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Happy only before you’re happy?

8 Sep

A great paradox concerning happiness, expressed by the French philosopher Jean-Jacques Rousseau in his novel Julie or The New Heloise: once we feel we’ve achieved happiness, we stop being happy. 

“As long as we desire, we can do without happiness: we expect to achieve it. If happiness fails to come, hope persists, and the charm of illusion lasts as long as the passion isabelle-huppertthat causes it. So this condition is sufficient in itself, and the anxiety it inflicts is a sort of enjoyment that compensates for reality …Woe to him who has nothing left to desire… We enjoy less what we obtain than what we hope for, and we are happy only before being happy.”  (Part 6, Letter VII)

Tant qu’on désire on peut se passer d’être heureux; on s’attend à le devenir: si le bonheur ne vient point, l’espoir se prolonge, et le charme de l’illusion dure autant que la passion qui le cause. Ainsi cet état se suffit à lui-même, et l’inquiétude qu’il la-nouvelle-heloisedonne est une sorte de jouissance qui supplée à la réalité …Malheur à qui n’a plus rien à désirer!  On jouit moins de ce qu’on obtient que de ce qu’on espère et l’on n’est heureux qu’avant d’être heureux.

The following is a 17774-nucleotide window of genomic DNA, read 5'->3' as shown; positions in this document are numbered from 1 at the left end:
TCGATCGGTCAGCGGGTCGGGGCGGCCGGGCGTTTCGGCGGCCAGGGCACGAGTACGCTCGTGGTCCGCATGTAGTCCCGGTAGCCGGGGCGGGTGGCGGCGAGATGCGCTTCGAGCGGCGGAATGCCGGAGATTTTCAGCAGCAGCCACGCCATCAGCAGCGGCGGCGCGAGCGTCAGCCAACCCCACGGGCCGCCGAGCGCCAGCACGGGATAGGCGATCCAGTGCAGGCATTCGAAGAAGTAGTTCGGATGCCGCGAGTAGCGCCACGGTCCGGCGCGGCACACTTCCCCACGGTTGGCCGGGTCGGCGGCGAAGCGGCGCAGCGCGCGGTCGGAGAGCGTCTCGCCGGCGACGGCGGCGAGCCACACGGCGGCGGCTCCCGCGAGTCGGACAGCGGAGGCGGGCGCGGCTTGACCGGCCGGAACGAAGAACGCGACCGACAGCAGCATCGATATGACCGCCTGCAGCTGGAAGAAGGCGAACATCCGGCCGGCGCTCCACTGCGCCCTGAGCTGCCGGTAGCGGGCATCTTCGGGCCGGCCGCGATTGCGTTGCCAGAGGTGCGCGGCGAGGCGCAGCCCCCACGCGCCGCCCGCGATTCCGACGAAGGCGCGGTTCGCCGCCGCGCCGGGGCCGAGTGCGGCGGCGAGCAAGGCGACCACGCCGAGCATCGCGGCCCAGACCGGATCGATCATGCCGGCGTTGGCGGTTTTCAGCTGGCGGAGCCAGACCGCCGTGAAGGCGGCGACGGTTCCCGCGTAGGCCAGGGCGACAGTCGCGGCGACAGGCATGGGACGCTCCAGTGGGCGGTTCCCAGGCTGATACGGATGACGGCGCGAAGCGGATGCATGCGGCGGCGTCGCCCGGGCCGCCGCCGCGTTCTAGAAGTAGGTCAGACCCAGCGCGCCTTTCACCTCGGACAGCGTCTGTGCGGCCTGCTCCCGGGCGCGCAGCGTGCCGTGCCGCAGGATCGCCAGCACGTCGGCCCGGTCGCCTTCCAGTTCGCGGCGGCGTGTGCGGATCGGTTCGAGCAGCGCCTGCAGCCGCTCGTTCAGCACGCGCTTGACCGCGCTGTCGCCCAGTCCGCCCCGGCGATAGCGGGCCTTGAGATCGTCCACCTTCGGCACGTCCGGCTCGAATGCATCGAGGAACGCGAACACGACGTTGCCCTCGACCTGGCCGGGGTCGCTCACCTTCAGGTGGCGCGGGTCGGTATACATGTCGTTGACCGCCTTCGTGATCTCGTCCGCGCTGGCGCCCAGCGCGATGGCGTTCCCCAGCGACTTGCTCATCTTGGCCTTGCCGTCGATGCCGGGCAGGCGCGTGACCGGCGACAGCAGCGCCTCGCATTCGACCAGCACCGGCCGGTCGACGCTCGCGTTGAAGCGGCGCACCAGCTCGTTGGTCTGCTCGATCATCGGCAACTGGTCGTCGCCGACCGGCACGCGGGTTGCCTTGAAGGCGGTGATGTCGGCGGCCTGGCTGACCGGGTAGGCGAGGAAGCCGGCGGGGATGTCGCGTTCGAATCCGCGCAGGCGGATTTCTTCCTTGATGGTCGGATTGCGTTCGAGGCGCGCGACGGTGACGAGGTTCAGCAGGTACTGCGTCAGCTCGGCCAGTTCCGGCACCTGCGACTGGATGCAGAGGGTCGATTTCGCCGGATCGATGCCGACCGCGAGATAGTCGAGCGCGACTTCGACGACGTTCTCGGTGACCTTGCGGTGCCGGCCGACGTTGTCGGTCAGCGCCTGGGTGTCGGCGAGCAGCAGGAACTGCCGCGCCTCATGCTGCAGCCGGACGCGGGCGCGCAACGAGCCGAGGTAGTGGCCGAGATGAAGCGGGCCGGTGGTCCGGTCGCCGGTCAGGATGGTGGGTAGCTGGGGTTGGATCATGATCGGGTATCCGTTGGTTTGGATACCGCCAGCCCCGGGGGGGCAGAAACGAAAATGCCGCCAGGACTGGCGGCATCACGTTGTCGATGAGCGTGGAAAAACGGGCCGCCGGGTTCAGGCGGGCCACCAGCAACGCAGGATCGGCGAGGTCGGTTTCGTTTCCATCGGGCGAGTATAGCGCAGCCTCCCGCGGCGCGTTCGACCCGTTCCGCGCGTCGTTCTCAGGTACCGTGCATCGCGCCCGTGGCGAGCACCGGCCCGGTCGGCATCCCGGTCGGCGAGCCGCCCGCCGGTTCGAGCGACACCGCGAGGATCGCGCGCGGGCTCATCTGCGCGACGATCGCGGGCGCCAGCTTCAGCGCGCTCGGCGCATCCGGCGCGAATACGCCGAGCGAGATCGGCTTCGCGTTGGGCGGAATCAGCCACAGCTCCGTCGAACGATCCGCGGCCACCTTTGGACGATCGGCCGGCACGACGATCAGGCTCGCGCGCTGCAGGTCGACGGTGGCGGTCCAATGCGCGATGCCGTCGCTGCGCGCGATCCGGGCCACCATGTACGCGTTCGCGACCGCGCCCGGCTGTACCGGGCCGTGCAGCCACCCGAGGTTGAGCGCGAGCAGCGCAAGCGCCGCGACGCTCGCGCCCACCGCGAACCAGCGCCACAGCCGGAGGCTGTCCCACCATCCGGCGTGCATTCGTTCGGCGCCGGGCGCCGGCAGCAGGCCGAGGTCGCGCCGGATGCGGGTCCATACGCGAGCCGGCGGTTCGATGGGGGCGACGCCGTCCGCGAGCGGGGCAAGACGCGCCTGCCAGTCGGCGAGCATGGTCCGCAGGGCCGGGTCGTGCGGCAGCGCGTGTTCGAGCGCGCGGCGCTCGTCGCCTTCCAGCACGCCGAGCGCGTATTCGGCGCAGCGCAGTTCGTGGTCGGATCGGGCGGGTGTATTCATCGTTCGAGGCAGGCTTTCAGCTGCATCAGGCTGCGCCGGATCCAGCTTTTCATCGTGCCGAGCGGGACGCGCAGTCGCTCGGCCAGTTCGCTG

Nathalie, played by Isabelle Huppert, reads out this passage to her students in the film L’Avenir, by Mia Hansen-Løve, which opened last week in London. A philosophy teacher in her fifties, Nathalie sees her life slipping away from her. Her husband leaves her for a younger woman, she crosses a picket line because her former communism apparently means nothing to her, her publisher decides not to reissue her books, she hates the idea of retiring, her mum dies, her former student and protégé Fabien tells her she’s bourgeois, and she eventually gives away the cat which she reluctantly inherited  and seemed to be growing to love. 

Though the film is very good, it’s also fairly bleak. But perhaps we can take something positive away from it. Hansen-Løve may be suggesting that there’s a new beginning for Nathalie in all of this. Is the Rousseau quote making the point that in losing the whole world Nathalie can regain her soul? – or in Rousseau’s terms, she can regain her desire, her hope, her anxiety, and her happiness?  In other words,  can Nathalie only be happy if she stops being happy?